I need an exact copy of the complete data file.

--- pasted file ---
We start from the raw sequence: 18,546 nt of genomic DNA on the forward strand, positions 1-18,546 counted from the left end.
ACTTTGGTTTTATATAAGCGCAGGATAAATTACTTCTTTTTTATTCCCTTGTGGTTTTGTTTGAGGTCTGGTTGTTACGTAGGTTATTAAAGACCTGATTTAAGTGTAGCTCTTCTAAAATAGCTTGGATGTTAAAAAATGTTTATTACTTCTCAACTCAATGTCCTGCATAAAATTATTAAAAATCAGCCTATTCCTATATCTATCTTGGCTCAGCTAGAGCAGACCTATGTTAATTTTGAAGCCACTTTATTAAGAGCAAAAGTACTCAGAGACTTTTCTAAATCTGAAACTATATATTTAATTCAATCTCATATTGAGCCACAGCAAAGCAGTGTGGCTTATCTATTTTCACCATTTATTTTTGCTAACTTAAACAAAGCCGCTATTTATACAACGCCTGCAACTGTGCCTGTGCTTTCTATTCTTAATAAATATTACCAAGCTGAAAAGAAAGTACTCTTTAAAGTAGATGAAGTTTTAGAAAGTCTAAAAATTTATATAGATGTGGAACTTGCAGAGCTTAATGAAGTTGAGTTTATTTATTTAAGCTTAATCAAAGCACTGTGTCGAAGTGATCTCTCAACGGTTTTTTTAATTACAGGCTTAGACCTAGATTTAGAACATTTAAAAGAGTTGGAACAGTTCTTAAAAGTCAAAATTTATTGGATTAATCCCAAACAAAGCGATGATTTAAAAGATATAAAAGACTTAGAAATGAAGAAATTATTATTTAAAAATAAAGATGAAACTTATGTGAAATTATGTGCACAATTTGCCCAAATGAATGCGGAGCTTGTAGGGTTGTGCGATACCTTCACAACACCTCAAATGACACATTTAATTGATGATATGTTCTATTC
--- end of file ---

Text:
We start from the raw sequence: 18,546 nt of genomic DNA on the forward strand, positions 1-18,546 counted from the left end.
ACTTTGGTTTTATATAAGCGCAGGATAAATTACTTCTTTTTTATTCCCTTGTGGTTTTGTTTGAGGTCTGGTTGTTACGTAGGTTATTAAAGACCTGATTTAAGTGTAGCTCTTCTAAAATAGCTTGGATGTTAAAAAATGTTTATTACTTCTCAACTCAATGTCCTGCATAAAATTATTAAAAATCAGCCTATTCCTATATCTATCTTGGCTCAGCTAGAGCAGACCTATGTTAATTTTGAAGCCACTTTATTAAGAGCAAAAGTACTCAGAGACTTTTCTAAATCTGAAACTATATATTTAATTCAATCTCATATTGAGCCACAGCAAAGCAGTGTGGCTTATCTATTTTCACCATTTATTTTTGCTAACTTAAACAAAGCCGCTATTTATACAACGCCTGCAACTGTGCCTGTGCTTTCTATTCTTAATAAATATTACCAAGCTGAAAAGAAAGTACTCTTTAAAGTAGATGAAGTTTTAGAAAGTCTAAAAATTTATATAGATGTGGAACTTGCAGAGCTTAATGAAGTTGAGTTTATTTATTTAAGCTTAATCAAAGCACTGTGTCGAAGTGATCTCTCAACGGTTTTTTTAATTACAGGCTTAGACCTAGATTTAGAACATTTAAAAGAGTTGGAACAGTTCTTAAAAGTCAAAATTTATTGGATTAATCCCAAACAAAGCGATGATTTAAAAGATATAAAAGACTTAGAAATGAAGAAATTATTATTTAAAAATAAAGATGAAACTTATGTGAAATTATGTGCACAATTTGCCCAAATGAATGCGGAGCTTGTAGGGTTGTGCGATACCTTCACAACACCTCAAATGACACATTTAATTGATGATATGTTCTATTC